Discussions surrounding mental health have been around for many years and awareness about the topic continues to gain popularity every year as more and more people suffer from depression. World Health Organisation (WHO) defines mental health as “a state of well-being that enables people to cope with the stresses of life, realise their abilities, learn well and work well, and contribute to their community.”
Due to the increased awareness concerning mental well-being and the advancement in mobile technology, there has been a rise in the number of mental apps available to people at their fingertips. Still, recent findings show that most of these apps exploit their users’ privacy for their marketing gains. The outbreak of the COVID-19 pandemic in 2020 forced people to stay at home, and as a result, a huge growth in the digital health industry as people were restricted to digital consultations since physical meetings with physicians became difficult due to government regulations. As people continued to spend more time at home to combat the spread of the Coronavirus, studies indicate that mental health app recommendations by physicians to patients went up by a staggering 6500 per cent. As the e-health industry continues to grow, funding in the sector has increased and we now have thousands of apps offering clinical and non-clinical support to people suffering from mental health problems. While some of these apps are truly beneficial, there are important considerations that need to be taken in place before using them.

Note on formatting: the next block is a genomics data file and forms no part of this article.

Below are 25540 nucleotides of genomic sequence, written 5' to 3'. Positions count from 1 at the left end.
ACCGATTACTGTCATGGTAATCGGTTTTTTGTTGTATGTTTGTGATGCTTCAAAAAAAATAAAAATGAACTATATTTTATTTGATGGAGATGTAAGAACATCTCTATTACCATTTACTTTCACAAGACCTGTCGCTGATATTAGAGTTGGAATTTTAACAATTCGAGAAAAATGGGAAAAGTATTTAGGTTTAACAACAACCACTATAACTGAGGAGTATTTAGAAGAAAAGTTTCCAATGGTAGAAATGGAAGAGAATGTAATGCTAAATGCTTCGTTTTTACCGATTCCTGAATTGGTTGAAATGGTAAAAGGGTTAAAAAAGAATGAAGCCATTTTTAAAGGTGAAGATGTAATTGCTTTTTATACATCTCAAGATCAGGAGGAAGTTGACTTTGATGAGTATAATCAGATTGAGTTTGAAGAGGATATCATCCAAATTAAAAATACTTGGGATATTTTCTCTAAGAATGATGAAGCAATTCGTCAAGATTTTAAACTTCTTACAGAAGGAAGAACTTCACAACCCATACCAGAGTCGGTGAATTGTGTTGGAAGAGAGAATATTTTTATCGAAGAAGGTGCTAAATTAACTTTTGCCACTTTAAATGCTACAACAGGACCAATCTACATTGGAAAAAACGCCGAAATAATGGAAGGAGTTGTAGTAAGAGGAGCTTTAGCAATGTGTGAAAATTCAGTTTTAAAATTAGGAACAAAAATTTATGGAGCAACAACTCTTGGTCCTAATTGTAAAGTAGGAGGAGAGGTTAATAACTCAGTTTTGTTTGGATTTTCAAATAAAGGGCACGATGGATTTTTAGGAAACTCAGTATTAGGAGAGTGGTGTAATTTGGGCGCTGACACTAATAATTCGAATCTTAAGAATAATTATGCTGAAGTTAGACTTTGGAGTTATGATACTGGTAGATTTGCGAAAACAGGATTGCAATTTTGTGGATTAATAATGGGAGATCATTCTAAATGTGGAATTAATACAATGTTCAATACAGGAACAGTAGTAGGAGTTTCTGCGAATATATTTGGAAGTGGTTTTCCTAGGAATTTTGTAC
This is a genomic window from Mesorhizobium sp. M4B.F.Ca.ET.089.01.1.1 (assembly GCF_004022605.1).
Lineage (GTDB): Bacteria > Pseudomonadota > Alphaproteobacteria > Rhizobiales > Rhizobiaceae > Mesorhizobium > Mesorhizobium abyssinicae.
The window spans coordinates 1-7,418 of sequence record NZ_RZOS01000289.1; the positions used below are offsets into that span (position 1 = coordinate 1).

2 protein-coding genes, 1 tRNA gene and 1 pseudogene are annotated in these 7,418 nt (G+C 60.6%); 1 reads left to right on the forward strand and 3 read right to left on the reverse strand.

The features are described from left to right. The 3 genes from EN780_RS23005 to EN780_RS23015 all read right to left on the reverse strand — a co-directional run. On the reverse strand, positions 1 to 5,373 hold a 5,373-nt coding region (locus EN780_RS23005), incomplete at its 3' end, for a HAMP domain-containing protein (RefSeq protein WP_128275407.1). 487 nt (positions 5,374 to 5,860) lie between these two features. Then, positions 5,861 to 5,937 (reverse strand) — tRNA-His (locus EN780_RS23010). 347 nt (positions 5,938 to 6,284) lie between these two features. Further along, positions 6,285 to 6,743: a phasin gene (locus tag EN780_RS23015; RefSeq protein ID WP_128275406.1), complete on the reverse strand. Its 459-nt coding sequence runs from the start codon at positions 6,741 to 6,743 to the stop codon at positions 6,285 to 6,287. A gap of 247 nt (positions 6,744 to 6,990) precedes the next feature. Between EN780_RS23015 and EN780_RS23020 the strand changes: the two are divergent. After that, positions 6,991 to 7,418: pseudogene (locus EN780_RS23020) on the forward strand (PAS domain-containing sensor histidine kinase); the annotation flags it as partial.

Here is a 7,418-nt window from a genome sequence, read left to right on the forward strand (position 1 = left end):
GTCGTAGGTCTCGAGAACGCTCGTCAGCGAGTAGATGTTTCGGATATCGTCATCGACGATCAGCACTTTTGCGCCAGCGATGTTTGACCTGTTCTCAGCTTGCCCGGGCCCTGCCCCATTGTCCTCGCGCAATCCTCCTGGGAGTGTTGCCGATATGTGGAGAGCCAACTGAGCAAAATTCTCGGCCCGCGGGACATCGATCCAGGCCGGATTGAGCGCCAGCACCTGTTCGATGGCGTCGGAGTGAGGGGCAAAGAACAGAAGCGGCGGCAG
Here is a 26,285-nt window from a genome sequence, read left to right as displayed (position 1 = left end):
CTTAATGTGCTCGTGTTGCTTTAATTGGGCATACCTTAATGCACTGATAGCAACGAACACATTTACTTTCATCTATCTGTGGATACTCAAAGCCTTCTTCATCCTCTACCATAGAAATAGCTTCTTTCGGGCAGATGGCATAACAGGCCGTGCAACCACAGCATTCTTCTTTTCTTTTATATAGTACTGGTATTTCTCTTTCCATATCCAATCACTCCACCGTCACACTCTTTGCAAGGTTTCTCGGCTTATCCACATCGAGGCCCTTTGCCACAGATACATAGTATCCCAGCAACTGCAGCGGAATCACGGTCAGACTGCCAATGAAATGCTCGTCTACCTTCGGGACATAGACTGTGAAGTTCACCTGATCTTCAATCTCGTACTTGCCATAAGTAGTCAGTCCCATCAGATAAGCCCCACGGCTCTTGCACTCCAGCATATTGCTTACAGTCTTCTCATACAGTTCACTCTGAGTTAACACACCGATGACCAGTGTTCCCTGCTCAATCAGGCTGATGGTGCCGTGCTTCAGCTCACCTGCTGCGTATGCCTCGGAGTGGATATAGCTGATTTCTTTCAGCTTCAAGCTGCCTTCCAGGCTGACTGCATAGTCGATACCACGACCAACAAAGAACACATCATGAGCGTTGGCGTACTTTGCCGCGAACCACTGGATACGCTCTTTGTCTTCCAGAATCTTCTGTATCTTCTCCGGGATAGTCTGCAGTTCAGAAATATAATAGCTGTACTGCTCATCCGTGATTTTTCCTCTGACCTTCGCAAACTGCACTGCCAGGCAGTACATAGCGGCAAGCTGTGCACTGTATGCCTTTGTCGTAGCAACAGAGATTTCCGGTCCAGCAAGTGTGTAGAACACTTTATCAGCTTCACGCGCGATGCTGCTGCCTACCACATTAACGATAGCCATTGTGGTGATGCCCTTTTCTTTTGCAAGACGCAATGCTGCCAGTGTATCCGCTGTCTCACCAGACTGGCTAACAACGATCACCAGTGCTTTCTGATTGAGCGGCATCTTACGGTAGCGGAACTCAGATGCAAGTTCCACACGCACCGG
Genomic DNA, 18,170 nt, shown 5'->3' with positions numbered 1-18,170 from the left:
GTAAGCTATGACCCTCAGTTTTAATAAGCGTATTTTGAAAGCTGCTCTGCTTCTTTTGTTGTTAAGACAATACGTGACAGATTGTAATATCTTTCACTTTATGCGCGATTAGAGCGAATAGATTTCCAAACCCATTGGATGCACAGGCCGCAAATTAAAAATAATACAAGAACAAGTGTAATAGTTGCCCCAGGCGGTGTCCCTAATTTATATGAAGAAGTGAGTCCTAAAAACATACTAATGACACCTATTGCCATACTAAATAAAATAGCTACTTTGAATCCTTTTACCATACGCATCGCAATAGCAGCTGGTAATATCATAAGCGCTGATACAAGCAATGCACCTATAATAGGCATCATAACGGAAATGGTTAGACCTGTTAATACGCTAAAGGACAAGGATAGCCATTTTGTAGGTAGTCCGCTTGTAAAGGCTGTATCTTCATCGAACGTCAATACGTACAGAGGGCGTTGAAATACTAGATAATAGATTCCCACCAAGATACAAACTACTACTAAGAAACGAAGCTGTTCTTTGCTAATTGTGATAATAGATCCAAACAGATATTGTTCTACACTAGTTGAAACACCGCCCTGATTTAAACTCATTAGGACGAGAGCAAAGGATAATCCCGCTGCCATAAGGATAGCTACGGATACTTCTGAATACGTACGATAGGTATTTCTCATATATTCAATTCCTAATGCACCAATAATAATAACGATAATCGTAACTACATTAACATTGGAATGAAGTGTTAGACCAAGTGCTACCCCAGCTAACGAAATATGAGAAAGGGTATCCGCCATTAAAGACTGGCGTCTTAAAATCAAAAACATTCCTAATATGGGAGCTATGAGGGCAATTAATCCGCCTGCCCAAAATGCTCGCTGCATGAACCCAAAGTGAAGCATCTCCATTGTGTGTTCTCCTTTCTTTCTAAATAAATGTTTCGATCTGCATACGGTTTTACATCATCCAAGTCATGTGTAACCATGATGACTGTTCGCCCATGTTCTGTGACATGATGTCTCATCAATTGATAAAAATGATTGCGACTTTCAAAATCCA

Benefits of Mental Health Apps
While there are risks associated with using mental health apps, they still offer a range of benefits to individuals needing support in managing their mental well-being. Outlined below are some of the most important reasons people have them on their mobile devices:
- Accessibility – Making appointments with mental health physicians can be tough and there are not many around specialised in this field. Thanks to mental health apps, individuals suffering from mental illness have easy access to necessary support without going through much stress.
- Affordability – Not only are mental health physicians not readily available but they are also expensive to retain. People going through any form of mental illness are usually advised to go to rehab or for therapy sessions which are not very affordable. Why mental health apps
- Regular Support – Unlike traditional meetings with physicians which are only possible during working hours, mental health apps are available all the time, and some provide 24-hour support for users who subscribe to the “pro” tier of these apps.
- Communities and Peer Support – Some mental health apps provide the option for users to connect. Users belong to a community and these apps provide a platform for them to connect so they do not feel lonely or isolated.
- Progress Tracking – Similar to the way therapists can track the progress of their patients, mental health apps let users monitor their progress levels. Users can track their behaviour, mood, and emotions by performing required actions and putting their progress on the apps.